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fig2: Abnormal arrangement of patients' organs (a) Echocardiogram of patient II-3 from the subcostal short axis view: A large azygos vein draining into the superior vena cava due to inferior vena cava interruption. (b) Schematic drawing of patient II-3 anatomy showing normal cardiac situs and inverted visceral arrangement: inferior vena cava interruption, azygos continuity to the superior vena cava, left-sided liver and right-sided stomach and spleen. (c) Chest X-ray of patient II-4 demonstrating SIT: the cardiac apex and the stomach bubble are to the right. (d) Schematic drawing of patient II-4 anatomy showing mirror image cardiac and visceral arrangement: dextrocardia, left-sided liver and right-sided stomach and spleen. Abbreviations: SVC, superior vena cava; IVC, inferior vena cava; RA, right atrium; Azyg, azygos vein.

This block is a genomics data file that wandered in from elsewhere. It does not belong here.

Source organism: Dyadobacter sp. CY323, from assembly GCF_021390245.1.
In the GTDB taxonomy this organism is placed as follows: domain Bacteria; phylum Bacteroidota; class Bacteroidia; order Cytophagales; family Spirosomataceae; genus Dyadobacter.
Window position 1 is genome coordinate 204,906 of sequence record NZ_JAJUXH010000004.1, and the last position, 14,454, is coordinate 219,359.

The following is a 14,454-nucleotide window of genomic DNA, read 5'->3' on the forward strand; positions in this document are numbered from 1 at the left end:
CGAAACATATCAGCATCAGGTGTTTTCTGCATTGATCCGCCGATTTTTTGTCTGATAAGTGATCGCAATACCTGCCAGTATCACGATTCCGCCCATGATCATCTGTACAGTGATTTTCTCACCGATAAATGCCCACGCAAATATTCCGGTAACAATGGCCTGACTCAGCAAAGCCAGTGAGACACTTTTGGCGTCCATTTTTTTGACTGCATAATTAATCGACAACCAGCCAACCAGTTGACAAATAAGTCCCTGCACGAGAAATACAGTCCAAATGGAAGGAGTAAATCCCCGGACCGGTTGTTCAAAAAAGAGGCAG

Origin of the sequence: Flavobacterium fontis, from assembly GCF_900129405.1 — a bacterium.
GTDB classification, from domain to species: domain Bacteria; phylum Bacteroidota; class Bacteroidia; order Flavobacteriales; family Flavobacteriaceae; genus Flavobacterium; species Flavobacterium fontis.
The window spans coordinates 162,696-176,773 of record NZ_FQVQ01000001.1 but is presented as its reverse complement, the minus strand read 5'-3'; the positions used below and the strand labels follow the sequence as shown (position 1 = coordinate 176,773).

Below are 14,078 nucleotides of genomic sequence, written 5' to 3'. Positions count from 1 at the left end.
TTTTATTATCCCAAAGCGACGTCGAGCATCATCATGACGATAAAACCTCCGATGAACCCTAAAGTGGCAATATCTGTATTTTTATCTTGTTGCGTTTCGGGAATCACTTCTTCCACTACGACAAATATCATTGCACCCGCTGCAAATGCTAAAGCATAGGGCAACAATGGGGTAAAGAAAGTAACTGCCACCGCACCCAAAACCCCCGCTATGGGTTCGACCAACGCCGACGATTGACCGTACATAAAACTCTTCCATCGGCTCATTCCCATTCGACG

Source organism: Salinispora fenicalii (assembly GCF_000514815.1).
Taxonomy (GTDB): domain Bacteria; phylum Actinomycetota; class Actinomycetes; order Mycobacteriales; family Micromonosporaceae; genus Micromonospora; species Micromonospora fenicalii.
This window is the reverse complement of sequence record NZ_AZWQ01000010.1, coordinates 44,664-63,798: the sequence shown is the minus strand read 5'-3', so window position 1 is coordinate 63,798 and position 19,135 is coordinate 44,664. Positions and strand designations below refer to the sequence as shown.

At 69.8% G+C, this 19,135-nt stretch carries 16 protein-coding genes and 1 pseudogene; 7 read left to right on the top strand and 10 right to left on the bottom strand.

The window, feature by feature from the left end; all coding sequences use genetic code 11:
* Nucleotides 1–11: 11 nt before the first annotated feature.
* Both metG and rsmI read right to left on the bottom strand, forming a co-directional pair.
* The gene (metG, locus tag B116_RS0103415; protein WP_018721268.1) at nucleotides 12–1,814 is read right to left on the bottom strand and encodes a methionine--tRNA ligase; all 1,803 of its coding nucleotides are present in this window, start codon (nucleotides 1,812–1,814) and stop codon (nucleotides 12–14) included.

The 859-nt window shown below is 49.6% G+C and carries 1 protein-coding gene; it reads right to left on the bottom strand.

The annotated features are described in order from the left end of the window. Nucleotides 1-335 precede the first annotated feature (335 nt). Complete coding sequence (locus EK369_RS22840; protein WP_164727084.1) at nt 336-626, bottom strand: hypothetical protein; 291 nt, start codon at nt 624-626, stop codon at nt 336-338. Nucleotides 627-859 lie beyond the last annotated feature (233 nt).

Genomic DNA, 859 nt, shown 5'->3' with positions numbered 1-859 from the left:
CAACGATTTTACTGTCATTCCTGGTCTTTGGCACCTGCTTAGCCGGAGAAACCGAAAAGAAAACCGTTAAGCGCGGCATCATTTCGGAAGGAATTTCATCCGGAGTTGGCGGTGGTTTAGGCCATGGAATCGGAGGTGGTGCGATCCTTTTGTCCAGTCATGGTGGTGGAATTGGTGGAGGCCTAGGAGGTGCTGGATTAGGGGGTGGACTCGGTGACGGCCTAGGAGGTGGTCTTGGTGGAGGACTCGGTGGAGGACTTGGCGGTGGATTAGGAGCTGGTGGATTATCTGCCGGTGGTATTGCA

Mentions: Patient II-3 is a female, the third child of consanguineous Palestinian parents (Figure 1a). Her birth and early development were uneventful. At 19 months of age, she was admitted because of acute gastroenteritis. The physical examination and chest X-ray demonstrated a left-sided heart and an US showed abdominal situs inversus. Echocardiogram demonstrated levocardia with interrupted inferior vena cava, all of which were consistent with HS (Figure 2a and b). Brain CT scan was normal, excluding hydrocephalus and her growth and development, followed till 7 years, were normal. Her younger brother, patient II-4, was brought to medical attention at 7 weeks of age because of viral bronchiolitis. Physical examination, chest X-ray and abdominal US were all consistent with SIT (Figure 2c and d). Nasal NO was normal (580 ppb) indicating normal ciliary function; electron microscopy examination of the nasal epithelium obtained by brush biopsy revealed normal ciliary structure, excluding PCD. On follow-up (current age 4 years), his growth and development were normal. The parents and two older sibs were healthy, with normal cardiac and abdominal situs determined by chest X-ray and abdominal US.


A human laterality disorder associated with a homozygous WDR16 deletion.

Ta-Shma A, Perles Z, Yaacov B, Werner M, Frumkin A, Rein AJ, Elpeleg O - Eur. J. Hum. Genet. (2014)